PUBLISHED: 17:57 22 June 2009 | UPDATED: 15:34 20 February 2013
The story of Britain's military and naval heritage is revealed in its rich collection of campaign medals.
One of the most interesting and entertaining forms of collecting is the formation of a collection of campaign medals, which represent Britain's proud heritage of naval and military achievements over the past 400 years. The possession of one of these medals evokes a memory of a particular war, campaign or battle and a particular regiment, officer or man, and also wonderful deeds of gallantry and heroism that thrilled a nation.
For example, the famous victory of Wellington over Napoleon at Waterloo, the heroic Charge of the Light Brigade at Balaklava in the Crimean War, the equally daring defence of Rorke's Drift and the costly, heavy defeat at Isandhlwana, both against the Zulus in South Africa in 1879, to name but a few.
Campaign medals are medallic awards, awarded to members of the Armed Services and occasionally to members of civil institutions for taking part in a campaign or service in time of war. The medals were made, usually of silver, at the Royal Mint or the Calcutta Mint and were awarded within a year or so of the event. Clasps or bars are sometimes seen attached to the ribbon on the medal, the recipient having taken part in a particular action or battle within a campaign e.g. Sebastopol/ Inkerman/ Balaklava/ Alma on Crimean War medals. Most British medals are named to the recipient either impressed by machine or hand engraved around the rim, although all the medals issued in World War II were usually un-named.
One of the most desirable medals and much sought after by collectors is the Waterloo medal of 1815. This is generally considered to be the first campaign award. It was the first award to be given to every soldier regardless of rank who was present within a defined area. It was also the first to be machine named (around the rim) with the soldier's rank, name and regiment and the first medal to be awarded to the next of kin of casualties. However, in all probability, the first British awards for war service were handed out in small numbers after the defeat of the Spanish Armada in 1588 and possibly served as naval rewards. There was a gap then of many years until the English Civil War in the 1640s when several military rewards were struck in silver by the parliamentary commanders, the Earls of Essex and Manchester, general Sir Thomas Fairfax, Sir William Waller etc. These were followed by the Commonwealth naval medal of 1649 - 1650 and the Battle of Dunbar military reward medal of 1650.
In the reign of Charles II, the naval action against the Dutch in 1665 is commemorated by two medals, which may have served as naval rewards. In the 18th Century, there were a number of medals or rewards issued by private individuals or companies, notably by the honourable East India Company, General Elliot and General Picton and, in the early 19th Century, Alexander Davison's medals for the Battles of the Nile and Trafalgar. There were a great number of campaigns and battles fought throughout the 19th Century, beginning with the Napoleonic Wars, but the soldiers and sailors who had taken part in them did not receive an official medal. It was not until 1847 that the Military General Service medal was instituted and issued in 1848 to the survivors of the land battles between 1793 and 1814. In the same year, 1847, the Naval General Service medal was instituted and issued to naval veterans, survivors of the French wars. Both medals had to be claimed and over 25,600 men claimed the M.G.S. and just under 21,000 the Naval General Service.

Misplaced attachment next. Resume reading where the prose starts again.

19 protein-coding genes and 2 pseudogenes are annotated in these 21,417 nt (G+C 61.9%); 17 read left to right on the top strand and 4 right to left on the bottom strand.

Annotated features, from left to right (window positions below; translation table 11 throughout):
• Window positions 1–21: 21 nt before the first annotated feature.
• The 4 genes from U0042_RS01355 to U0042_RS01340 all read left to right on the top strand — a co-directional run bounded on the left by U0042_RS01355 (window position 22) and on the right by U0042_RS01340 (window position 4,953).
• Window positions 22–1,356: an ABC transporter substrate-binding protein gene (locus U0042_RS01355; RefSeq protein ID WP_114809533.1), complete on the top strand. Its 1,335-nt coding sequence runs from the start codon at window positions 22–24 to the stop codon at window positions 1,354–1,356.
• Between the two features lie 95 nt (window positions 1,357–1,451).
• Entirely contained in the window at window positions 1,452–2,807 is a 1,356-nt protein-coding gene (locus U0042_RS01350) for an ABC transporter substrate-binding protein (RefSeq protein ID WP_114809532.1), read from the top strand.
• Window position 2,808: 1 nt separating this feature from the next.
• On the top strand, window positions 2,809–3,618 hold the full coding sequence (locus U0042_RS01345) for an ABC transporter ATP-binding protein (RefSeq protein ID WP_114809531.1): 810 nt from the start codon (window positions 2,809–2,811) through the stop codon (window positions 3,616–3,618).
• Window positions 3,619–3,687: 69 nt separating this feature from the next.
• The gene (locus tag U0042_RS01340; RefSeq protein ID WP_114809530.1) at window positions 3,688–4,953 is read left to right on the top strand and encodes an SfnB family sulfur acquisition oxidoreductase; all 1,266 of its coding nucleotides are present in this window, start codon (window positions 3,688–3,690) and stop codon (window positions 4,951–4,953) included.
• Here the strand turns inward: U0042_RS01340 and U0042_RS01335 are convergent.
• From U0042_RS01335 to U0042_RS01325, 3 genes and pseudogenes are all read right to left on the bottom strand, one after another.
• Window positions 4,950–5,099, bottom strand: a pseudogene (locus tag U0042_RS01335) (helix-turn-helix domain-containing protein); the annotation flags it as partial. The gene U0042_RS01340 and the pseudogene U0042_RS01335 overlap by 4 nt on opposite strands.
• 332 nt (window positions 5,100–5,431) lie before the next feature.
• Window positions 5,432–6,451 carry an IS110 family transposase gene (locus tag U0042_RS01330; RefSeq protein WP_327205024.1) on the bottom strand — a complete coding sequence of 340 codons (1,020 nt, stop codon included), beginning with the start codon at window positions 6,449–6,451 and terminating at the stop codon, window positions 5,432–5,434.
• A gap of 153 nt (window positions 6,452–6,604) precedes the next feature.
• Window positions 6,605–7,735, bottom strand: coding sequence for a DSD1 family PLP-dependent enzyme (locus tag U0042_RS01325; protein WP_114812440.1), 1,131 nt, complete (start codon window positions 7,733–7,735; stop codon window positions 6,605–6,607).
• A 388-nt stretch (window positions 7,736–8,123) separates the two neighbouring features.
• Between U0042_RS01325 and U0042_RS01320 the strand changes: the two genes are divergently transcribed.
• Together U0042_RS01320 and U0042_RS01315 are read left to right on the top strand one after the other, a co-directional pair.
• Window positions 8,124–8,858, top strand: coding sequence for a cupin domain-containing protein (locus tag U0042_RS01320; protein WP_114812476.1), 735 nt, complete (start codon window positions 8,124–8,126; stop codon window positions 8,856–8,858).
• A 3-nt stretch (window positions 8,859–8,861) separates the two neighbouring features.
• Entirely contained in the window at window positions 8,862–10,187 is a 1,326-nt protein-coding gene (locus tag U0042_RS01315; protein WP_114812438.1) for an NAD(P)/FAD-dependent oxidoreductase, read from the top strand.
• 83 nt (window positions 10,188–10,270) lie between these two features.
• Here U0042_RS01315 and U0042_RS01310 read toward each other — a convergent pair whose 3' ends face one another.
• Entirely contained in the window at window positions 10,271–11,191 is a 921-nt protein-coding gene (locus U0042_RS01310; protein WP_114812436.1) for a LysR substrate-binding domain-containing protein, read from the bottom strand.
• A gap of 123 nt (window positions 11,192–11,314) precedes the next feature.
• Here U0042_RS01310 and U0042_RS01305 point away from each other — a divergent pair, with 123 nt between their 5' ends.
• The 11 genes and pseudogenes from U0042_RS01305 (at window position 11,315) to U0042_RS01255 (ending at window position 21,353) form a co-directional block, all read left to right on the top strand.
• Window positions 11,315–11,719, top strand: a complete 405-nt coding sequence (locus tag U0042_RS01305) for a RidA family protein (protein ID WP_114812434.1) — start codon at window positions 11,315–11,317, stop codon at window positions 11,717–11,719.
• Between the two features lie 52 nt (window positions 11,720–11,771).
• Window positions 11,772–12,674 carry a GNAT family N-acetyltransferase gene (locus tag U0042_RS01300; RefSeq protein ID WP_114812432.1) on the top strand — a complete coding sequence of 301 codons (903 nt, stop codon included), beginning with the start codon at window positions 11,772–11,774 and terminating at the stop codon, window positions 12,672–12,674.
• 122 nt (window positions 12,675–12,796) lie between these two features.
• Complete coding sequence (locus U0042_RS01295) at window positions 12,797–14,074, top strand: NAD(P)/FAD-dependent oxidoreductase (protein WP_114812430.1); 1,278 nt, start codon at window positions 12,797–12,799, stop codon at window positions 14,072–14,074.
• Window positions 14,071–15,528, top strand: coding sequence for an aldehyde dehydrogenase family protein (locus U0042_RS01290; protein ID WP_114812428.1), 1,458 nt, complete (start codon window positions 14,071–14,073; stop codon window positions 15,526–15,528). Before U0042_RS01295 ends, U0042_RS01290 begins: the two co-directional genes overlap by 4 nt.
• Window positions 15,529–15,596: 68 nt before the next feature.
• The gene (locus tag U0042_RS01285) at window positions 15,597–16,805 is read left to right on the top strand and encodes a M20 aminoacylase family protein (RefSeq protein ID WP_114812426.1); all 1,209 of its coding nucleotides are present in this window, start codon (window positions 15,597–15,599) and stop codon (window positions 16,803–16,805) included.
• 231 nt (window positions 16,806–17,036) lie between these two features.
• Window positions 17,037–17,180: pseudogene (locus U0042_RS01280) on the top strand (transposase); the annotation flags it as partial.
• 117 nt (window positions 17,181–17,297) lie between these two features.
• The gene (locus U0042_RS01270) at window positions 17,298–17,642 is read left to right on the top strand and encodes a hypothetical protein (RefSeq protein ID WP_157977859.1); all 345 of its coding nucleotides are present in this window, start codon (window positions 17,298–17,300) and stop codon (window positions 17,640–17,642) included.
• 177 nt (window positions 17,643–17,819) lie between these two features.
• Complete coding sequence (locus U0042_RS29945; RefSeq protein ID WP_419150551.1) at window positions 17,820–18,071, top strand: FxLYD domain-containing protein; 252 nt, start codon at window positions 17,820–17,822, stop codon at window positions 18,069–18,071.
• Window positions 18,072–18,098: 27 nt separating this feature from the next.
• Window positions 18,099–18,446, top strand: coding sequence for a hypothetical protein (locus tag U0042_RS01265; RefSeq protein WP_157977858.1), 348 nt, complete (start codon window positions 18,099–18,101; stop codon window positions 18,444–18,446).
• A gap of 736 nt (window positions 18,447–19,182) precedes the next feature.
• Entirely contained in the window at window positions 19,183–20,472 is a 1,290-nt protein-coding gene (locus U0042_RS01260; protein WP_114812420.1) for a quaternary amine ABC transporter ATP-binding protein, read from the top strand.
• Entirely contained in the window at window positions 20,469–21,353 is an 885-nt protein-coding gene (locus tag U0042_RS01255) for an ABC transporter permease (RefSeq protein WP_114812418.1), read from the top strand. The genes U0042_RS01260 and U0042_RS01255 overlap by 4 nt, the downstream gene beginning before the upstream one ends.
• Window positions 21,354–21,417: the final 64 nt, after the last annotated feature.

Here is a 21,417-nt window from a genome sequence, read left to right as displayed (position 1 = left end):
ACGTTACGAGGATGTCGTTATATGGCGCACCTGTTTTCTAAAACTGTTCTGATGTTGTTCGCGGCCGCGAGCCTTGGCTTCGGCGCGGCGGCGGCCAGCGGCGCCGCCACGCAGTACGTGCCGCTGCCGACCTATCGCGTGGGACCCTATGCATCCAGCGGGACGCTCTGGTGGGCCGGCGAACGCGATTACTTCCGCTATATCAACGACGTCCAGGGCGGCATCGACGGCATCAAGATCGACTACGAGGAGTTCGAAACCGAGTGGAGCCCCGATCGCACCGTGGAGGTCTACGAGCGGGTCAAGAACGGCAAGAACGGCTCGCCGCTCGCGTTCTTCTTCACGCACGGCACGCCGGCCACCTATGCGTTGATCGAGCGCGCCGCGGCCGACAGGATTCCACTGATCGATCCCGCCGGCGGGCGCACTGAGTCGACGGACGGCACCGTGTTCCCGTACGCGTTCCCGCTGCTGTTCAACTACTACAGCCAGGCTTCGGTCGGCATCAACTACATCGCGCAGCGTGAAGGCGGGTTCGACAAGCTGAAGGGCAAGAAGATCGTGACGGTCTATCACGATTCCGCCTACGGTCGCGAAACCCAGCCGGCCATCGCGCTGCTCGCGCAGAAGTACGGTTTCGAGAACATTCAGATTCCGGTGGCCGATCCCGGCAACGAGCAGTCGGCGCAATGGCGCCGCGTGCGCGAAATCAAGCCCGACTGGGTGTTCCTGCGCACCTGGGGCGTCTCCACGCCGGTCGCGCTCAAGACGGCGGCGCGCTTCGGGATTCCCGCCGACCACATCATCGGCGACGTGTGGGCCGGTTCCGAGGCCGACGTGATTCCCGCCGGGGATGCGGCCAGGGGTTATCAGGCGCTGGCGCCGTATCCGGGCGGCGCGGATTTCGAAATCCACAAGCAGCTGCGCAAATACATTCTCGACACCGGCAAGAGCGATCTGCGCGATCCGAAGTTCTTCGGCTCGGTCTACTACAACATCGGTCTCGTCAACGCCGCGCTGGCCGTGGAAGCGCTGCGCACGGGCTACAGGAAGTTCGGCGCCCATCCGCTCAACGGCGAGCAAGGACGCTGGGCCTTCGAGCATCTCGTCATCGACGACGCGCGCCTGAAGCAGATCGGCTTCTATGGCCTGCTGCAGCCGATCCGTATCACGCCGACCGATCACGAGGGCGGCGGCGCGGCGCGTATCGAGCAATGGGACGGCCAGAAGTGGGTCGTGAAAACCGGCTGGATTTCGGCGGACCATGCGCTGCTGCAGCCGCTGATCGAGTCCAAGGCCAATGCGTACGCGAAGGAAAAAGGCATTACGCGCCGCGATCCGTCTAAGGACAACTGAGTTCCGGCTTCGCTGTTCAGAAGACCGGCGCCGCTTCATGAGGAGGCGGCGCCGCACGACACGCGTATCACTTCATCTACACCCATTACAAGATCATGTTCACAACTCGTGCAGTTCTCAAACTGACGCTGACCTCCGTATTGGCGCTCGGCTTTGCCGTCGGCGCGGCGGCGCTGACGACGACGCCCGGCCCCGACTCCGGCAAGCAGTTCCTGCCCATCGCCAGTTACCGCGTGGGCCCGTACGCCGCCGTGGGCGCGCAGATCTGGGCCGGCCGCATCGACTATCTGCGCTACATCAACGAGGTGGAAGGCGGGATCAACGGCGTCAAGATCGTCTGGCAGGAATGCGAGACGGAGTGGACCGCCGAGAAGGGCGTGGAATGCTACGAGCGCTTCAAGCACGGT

There were 29 clasps authorised for the M.G.S. with 15 clasps being the maximum awarded to one man. However, because of the Navy's predominant role in the French wars, there were more actions to record and 231 clasps were authorised for the Naval General Service. In 1851, the last of the medals authorised in connection with the Napoleonic Wars was instituted and awarded to surviving veterans of the battles and campaigns in India and Burma between 1803 and 1826. Only 4,500 medals were claimed and therefore the Army of India medal is very scarce and much sought after. Collectors tend to concentrate on one campaign or one war, be it Afghanistan 1839 - 1842 and 1878 - 1880 or India 1840 - 1850 and 1857 - 1859, the
Russian War of 1854 - 1856 involving the 'famous/infamous' action 'The Charge of the Light Brigade', the actions in South Africa 1835 - 1879 and later from 1890 to 1906 including the Boer War of 1899 - 1902.
The Great War or World War I, 1914 - 1918, involved millions of men so the medals are fairly common and turn up frequently at auction. Sometimes with the WWI medals there will be a large bronze plaque - the memorial or death plaque which was awarded to the families of personnel killed - and this adds value to the medals.
After 'the war to end all wars', World War I, came World War II and again involved millions of men and women. Most of the medals awarded were usually issued un-named to save on expenditure but the small cardboard box and documents which came with the medals does add value.
Derek Ainsworth is Coins, Medals and Watches specialist at Halls, Shrewsbury. Halls' next sale of fine pictures, jewellery, watches and silver is at the Welsh Bridge salerooms in Shrewsbury on November 5. Entries are now being accepted for an antique furniture, ceramics and works of art sale on December 3 and a collective sale on December 12. Contact 01743 284777 for further details.